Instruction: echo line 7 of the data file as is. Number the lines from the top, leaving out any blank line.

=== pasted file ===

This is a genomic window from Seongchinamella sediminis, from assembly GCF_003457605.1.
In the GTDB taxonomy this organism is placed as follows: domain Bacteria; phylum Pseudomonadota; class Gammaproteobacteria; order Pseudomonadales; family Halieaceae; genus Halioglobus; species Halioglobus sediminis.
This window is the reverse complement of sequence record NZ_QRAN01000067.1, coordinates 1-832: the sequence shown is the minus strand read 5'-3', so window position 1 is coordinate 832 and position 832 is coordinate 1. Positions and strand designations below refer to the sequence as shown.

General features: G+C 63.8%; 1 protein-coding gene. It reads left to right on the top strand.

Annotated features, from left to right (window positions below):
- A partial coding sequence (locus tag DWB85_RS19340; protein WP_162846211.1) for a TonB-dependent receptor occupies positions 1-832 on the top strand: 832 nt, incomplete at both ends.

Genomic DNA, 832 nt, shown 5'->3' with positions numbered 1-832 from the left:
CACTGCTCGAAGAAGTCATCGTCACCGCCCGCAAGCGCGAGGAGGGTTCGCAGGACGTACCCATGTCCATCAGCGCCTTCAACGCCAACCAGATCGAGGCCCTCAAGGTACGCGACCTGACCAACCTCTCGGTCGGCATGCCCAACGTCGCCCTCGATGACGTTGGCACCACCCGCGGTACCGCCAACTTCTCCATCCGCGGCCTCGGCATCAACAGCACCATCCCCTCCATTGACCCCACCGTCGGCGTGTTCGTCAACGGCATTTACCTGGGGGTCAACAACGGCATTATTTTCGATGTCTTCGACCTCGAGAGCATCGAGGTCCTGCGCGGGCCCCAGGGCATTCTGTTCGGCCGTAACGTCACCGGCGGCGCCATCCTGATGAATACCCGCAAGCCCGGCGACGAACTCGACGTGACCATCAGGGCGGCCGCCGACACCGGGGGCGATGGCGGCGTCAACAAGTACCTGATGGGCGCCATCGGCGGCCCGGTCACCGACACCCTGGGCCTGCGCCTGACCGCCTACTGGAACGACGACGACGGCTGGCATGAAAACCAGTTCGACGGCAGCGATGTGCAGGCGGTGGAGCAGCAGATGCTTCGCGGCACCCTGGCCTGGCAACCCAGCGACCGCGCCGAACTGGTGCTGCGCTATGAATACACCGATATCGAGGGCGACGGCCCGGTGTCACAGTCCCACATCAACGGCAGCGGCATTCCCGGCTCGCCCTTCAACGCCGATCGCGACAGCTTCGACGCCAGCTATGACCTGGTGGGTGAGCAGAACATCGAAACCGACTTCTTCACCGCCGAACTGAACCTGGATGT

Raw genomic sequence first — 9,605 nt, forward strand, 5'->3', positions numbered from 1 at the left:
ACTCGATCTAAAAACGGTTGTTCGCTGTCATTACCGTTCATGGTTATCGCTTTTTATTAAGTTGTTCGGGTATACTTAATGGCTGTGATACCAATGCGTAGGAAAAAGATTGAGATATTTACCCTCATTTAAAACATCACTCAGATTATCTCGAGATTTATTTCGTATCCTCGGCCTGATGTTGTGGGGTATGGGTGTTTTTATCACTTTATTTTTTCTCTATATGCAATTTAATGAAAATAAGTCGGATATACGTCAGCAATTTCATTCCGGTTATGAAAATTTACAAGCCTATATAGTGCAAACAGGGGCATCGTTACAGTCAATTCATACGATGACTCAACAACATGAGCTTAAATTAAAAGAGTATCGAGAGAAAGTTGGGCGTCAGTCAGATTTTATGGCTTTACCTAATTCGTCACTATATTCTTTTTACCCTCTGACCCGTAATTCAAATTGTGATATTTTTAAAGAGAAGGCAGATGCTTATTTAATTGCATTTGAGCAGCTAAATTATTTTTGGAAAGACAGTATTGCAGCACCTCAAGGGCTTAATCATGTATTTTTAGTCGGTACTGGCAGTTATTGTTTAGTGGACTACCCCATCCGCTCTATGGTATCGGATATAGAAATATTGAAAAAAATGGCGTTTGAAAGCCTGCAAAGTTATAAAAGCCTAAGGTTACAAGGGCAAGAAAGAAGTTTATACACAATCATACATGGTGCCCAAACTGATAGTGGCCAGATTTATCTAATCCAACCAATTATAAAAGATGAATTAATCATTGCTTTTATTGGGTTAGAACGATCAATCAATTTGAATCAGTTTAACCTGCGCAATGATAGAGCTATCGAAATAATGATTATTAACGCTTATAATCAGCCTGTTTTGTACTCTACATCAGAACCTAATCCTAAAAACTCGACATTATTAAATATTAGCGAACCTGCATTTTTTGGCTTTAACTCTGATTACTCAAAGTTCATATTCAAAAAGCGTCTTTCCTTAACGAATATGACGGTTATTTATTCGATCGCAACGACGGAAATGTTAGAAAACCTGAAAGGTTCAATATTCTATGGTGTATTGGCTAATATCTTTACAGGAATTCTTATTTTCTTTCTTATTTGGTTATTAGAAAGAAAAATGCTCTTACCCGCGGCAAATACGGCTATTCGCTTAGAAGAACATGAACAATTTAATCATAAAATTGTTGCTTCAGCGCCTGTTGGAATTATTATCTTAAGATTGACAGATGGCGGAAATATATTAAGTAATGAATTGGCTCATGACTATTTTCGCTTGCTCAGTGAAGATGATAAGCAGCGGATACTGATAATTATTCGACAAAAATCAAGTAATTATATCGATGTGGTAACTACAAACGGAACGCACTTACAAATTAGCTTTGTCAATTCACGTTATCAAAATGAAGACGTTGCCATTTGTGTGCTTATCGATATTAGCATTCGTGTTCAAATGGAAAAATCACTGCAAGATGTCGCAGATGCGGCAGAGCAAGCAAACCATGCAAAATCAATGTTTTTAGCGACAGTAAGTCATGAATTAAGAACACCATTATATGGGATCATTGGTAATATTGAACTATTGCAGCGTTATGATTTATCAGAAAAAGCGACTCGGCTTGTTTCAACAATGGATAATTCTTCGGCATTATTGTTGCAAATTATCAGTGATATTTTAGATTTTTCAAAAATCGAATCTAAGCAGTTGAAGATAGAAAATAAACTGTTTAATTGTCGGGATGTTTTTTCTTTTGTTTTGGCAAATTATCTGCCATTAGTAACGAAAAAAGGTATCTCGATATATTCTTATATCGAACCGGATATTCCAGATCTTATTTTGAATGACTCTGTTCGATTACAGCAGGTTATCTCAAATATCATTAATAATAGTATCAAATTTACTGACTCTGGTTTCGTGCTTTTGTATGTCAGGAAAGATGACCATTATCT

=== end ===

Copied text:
Genomic DNA, 832 nt, shown 5'->3' with positions numbered 1-832 from the left: